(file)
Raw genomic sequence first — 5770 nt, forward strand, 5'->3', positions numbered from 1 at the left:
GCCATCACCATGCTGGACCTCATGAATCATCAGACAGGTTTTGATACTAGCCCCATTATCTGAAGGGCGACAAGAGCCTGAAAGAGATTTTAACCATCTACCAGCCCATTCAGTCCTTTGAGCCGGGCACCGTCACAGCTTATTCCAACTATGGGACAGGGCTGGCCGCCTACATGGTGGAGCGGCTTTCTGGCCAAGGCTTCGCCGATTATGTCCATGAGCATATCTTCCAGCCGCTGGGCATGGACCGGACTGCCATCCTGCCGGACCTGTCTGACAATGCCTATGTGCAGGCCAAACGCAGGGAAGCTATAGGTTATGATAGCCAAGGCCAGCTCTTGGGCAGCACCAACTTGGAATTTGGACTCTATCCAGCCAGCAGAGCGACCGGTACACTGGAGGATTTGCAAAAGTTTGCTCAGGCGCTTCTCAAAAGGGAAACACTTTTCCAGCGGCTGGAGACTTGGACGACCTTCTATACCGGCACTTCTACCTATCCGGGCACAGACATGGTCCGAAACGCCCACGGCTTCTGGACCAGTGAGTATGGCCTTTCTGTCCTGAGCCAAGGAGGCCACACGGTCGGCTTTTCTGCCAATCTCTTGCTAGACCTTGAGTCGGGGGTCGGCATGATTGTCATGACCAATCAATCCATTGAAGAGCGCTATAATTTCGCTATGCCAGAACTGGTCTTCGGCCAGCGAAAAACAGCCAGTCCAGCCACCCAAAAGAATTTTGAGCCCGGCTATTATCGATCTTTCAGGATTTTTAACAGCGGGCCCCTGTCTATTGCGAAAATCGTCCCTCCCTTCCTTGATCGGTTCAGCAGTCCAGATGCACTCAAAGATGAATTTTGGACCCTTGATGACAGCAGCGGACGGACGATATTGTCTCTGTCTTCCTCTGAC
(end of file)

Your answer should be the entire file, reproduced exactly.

Raw genomic sequence first — 5770 nt, forward strand, 5'->3', positions numbered from 1 at the left:
GCCATCACCATGCTGGACCTCATGAATCATCAGACAGGTTTTGATACTAGCCCCATTATCTGAAGGGCGACAAGAGCCTGAAAGAGATTTTAACCATCTACCAGCCCATTCAGTCCTTTGAGCCGGGCACCGTCACAGCTTATTCCAACTATGGGACAGGGCTGGCCGCCTACATGGTGGAGCGGCTTTCTGGCCAAGGCTTCGCCGATTATGTCCATGAGCATATCTTCCAGCCGCTGGGCATGGACCGGACTGCCATCCTGCCGGACCTGTCTGACAATGCCTATGTGCAGGCCAAACGCAGGGAAGCTATAGGTTATGATAGCCAAGGCCAGCTCTTGGGCAGCACCAACTTGGAATTTGGACTCTATCCAGCCAGCAGAGCGACCGGTACACTGGAGGATTTGCAAAAGTTTGCTCAGGCGCTTCTCAAAAGGGAAACACTTTTCCAGCGGCTGGAGACTTGGACGACCTTCTATACCGGCACTTCTACCTATCCGGGCACAGACATGGTCCGAAACGCCCACGGCTTCTGGACCAGTGAGTATGGCCTTTCTGTCCTGAGCCAAGGAGGCCACACGGTCGGCTTTTCTGCCAATCTCTTGCTAGACCTTGAGTCGGGGGTCGGCATGATTGTCATGACCAATCAATCCATTGAAGAGCGCTATAATTTCGCTATGCCAGAACTGGTCTTCGGCCAGCGAAAAACAGCCAGTCCAGCCACCCAAAAGAATTTTGAGCCCGGCTATTATCGATCTTTCAGGATTTTTAACAGCGGGCCCCTGTCTATTGCGAAAATCGTCCCTCCCTTCCTTGATCGGTTCAGCAGTCCAGATGCACTCAAAGATGAATTTTGGACCCTTGATGACAGCAGCGGACGGACGATATTGTCTCTGTCTTCCTCTGAC